Aspergers subtypes -- The Emotional Aspergers Child

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Ettina
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09 Jul 2012, 8:38 pm

I think these subtypes are taken from this book. I absolutely hate that book, because of the way the authors see AS kids (for example, at one point they describe telling a child 'teasing is what happens when you act weird'. (David Hungsburger's take on this idea of bullying can be found here.)

Much of what you're criticizing about the descriptions here is exactly what the original book is like.



Chronos
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14 Jul 2012, 3:51 am

zette wrote:
I thought this article on AS subtypes was very interesting. My son is definitely "predominately ADHD" subtype, and is one of those who doesn't seem to be interested in identifying and following rules.

The Emotional Aspergers Child

Here's the beginning of the article:

Quote:
Many children with Aspergers and High-Functioning Autism fall into one of the “emotional types” listed below. Their feelings control their actions. These kids have many more tantrums, are less available, easily disengage, and are more prone to defiant behavior.

This is the most difficult type of Aspergers child to deal with, because rules – and the reasons for rules – mean much less to him. The parents and teachers who have to deal with the emotional Aspie often find themselves in a state of frustration or crisis. Many of these children will end up on medications for their issues, because their coping skills are poorly developed and inadequate to meet the demands of home and school. But that’s o.k., because the right medication and an effective behavioral plan can do wonders.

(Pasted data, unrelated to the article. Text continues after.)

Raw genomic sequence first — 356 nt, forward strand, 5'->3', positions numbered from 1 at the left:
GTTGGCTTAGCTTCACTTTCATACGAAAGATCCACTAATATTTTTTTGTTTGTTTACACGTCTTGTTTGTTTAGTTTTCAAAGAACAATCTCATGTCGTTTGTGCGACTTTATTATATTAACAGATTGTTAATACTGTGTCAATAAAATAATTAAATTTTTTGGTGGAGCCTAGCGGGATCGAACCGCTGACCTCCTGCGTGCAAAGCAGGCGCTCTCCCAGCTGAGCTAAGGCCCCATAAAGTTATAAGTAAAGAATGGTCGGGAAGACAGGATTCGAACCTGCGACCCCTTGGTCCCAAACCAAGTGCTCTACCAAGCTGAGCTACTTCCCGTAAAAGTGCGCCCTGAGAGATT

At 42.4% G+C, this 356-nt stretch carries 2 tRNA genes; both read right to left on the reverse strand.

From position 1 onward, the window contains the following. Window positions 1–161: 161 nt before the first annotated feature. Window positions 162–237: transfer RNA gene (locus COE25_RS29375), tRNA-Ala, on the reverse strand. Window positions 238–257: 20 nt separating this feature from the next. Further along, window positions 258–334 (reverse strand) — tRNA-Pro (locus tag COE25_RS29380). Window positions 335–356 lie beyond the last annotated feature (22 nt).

I'm of the opinion that a child on the spectrum who has many tantrum and frequent "defiant" behavior is likely just an individual who has a different set of needs and stressors than others, and thus is a child who is not well empathized or has their needs well respected. As such, I do not think it's fair to label them as emotional. I do not feel they display such emotions as behavior than others would in similar situations.

An instances of such a phenomena most people here might understand is with children who are hypersensitive. It's now recognized that hypersensitivity does exist and many parents here are now cognisant of this issue and respectful of the fact that certain sensory stimulus can be rather unbearable to their child. But in the past before such thing was recognized, many children were made to suffer unbearable discomfort and this would very often result in what might be considered as an unproportional display of emotions, when it really wasn't.